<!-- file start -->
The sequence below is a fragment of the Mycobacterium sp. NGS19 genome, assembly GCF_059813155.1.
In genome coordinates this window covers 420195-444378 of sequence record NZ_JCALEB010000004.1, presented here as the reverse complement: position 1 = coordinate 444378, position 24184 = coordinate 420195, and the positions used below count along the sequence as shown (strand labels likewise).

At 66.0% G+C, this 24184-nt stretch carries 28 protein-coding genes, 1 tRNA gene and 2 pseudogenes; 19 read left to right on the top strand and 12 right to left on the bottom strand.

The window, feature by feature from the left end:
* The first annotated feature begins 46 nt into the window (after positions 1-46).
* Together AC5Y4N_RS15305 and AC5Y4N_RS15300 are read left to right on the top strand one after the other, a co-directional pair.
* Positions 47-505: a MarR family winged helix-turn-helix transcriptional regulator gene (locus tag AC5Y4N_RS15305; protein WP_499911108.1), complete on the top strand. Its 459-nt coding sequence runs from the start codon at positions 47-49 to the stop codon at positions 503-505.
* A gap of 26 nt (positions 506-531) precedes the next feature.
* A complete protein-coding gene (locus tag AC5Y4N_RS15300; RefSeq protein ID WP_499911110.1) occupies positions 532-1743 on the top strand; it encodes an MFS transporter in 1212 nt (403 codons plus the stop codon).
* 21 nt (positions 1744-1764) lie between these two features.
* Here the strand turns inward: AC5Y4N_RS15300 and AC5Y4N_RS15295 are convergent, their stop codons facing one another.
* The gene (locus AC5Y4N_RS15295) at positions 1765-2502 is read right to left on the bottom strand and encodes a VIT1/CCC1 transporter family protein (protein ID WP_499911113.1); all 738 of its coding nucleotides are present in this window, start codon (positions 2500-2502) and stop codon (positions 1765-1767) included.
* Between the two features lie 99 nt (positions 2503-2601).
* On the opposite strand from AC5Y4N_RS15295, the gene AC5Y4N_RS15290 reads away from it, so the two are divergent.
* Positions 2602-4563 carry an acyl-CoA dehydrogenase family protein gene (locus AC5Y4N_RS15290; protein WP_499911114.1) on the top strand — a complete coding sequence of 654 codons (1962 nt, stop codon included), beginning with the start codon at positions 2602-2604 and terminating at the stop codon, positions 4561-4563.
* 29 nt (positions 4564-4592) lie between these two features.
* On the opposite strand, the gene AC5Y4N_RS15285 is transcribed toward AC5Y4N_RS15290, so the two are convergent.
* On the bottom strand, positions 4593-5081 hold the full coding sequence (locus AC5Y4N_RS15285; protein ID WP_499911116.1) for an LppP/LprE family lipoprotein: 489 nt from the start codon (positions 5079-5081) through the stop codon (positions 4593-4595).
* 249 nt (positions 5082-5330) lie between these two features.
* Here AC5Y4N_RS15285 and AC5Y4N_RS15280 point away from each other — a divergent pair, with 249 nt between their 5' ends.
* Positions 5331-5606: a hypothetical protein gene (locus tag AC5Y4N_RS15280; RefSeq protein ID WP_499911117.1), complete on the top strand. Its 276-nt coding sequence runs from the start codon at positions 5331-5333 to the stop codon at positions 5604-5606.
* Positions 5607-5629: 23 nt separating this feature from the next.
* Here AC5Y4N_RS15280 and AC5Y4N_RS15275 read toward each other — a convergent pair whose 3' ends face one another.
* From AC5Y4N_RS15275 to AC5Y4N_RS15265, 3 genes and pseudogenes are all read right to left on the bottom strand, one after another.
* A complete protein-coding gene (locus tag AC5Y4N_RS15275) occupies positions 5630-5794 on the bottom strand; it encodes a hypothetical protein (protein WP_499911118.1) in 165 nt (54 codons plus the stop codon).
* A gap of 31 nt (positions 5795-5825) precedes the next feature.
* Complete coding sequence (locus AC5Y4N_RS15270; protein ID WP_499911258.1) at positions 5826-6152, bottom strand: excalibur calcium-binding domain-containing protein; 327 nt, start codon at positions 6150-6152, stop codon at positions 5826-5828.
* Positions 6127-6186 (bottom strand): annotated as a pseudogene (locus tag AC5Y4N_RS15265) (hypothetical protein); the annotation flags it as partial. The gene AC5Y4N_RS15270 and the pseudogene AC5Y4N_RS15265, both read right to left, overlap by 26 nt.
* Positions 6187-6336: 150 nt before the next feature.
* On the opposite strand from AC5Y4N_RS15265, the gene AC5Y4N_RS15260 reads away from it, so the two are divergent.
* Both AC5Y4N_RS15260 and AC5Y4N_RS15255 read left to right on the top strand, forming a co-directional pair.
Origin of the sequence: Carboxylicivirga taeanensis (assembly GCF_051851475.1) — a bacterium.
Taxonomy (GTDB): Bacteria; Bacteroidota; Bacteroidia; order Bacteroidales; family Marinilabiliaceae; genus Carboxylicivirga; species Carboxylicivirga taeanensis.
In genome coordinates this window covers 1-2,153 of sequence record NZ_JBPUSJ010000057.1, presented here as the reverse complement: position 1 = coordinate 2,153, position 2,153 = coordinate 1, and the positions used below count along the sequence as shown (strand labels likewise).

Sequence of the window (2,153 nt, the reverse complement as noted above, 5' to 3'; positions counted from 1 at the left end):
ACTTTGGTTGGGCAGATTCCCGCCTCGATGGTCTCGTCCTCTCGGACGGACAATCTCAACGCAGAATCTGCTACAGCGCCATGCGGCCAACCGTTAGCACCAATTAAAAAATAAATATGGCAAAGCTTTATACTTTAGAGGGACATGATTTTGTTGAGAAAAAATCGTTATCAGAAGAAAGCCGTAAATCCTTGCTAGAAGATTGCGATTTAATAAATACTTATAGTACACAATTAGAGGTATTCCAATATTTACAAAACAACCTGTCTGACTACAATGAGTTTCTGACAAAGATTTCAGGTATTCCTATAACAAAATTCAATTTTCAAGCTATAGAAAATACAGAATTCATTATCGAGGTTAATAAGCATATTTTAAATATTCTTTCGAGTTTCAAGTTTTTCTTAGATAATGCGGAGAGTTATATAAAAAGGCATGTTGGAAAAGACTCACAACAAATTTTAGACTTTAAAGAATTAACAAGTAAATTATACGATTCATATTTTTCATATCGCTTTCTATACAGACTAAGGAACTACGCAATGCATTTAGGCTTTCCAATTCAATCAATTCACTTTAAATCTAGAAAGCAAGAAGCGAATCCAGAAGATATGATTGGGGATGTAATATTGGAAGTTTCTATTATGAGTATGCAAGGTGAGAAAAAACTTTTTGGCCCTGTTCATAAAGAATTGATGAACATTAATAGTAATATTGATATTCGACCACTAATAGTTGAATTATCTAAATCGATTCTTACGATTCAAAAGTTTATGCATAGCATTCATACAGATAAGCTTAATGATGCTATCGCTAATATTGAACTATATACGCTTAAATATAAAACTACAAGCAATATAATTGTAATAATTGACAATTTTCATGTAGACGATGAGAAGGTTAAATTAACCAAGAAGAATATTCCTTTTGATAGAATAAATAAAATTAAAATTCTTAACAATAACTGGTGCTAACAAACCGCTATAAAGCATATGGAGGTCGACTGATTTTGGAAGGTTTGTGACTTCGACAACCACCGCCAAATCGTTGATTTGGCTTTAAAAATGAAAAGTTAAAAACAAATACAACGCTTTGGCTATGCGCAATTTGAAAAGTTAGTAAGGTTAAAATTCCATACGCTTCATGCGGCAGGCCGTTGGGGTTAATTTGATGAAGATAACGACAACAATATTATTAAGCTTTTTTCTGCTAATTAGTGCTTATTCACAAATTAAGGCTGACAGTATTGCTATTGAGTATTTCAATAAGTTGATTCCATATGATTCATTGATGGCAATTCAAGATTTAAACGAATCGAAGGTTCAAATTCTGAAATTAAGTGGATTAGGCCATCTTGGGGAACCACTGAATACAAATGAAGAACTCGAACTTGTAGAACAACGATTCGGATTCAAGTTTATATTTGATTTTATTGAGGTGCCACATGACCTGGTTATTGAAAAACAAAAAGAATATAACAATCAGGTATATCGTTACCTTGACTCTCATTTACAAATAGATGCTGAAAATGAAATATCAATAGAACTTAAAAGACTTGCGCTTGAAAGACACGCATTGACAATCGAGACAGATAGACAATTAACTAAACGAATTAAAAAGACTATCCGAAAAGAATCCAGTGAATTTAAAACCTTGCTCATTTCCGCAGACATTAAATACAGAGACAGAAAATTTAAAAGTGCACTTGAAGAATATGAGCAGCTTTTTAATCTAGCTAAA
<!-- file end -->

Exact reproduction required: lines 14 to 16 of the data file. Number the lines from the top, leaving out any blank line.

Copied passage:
* On the opposite strand from AC5Y4N_RS15295, the gene AC5Y4N_RS15290 reads away from it, so the two are divergent.
* Positions 2602-4563 carry an acyl-CoA dehydrogenase family protein gene (locus AC5Y4N_RS15290; protein WP_499911114.1) on the top strand — a complete coding sequence of 654 codons (1962 nt, stop codon included), beginning with the start codon at positions 2602-2604 and terminating at the stop codon, positions 4561-4563.
* 29 nt (positions 4564-4592) lie between these two features.